In 1928 she was indicted under the Comstock law for distributing her pamphlet, The Sex Side of Life, which explained human reproduction to adolescents. In 1930 Judge Augustus Hand of the U.S. Circuit Court of Appeals overturned her conviction, setting a legal precedent that took intent into account when evaluating obscenity. Dennett's trial was part of a series of rulings that culminated in the 1936 ruling in U.S. v. One Package of Japanese Pessaries, which exempted birth control information and materials from obscenity laws when utilized by physicians.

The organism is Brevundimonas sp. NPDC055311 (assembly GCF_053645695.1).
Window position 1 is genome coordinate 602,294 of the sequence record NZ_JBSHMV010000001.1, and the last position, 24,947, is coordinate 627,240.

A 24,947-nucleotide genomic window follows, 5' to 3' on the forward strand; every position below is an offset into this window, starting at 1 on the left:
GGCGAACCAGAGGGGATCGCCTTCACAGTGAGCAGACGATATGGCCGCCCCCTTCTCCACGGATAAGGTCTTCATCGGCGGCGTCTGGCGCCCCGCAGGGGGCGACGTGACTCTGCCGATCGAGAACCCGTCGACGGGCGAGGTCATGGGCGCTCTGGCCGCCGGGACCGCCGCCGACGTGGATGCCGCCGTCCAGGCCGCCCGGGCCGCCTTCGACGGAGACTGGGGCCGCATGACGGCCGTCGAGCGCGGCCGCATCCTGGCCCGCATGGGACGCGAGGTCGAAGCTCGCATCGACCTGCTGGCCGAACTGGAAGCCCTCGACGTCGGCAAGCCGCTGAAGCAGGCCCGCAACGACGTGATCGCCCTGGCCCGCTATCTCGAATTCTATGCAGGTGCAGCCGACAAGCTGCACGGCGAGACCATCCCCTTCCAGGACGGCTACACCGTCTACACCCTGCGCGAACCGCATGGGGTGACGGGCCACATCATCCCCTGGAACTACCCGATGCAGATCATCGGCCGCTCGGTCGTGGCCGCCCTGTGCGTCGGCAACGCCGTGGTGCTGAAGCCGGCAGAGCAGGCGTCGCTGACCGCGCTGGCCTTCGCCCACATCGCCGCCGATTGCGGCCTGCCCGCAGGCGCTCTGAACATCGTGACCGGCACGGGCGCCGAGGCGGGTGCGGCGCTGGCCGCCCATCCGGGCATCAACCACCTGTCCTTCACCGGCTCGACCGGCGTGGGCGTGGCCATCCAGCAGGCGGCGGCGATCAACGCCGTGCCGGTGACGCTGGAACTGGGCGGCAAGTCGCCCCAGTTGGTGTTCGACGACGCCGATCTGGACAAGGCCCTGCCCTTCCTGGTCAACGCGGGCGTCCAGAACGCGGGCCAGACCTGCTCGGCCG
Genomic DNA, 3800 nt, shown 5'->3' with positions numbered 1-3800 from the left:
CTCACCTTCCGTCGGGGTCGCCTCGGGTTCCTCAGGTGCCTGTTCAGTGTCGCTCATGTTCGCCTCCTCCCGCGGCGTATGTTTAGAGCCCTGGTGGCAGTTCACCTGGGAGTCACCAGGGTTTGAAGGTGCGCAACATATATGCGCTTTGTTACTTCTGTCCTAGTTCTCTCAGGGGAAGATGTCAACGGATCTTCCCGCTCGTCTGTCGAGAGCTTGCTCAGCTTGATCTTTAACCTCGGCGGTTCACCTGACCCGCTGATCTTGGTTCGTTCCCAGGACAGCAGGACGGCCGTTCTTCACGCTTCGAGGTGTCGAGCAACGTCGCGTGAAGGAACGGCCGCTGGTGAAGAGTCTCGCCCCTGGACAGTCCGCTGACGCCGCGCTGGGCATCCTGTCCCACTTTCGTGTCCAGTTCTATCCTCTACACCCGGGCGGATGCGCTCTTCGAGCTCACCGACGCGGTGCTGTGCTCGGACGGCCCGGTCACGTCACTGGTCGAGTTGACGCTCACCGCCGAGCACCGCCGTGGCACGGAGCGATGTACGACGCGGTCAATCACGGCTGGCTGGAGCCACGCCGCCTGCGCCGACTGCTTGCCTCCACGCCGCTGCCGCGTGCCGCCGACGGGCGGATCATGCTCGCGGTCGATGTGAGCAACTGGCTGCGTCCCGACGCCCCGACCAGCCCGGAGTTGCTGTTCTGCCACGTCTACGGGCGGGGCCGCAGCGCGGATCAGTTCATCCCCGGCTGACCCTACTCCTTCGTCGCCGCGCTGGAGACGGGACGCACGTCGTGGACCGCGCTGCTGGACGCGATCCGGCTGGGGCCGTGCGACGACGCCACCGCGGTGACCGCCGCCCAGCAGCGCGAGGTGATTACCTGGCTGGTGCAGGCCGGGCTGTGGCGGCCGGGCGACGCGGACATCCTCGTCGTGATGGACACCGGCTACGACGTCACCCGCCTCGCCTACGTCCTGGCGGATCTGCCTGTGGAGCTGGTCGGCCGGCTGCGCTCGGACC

"The sex side of life" : Mary Ware Dennett's pioneering battle for birth control and sex education By: Chen, Constance M, 1996This is an academic book but very interesting, not only for Mary Dennett's life but also the early history of American women's struggle for voting and social rights.
The Two Addies: Maternity and Language in William Faulkner's as I Lay Dying and Alice Munro's Lives of Girls and Women
Sep 22, 2006; In a 1973 interview with Graeme Gibson, Alice Munro declares that "the writers who first excited me were the writers of the...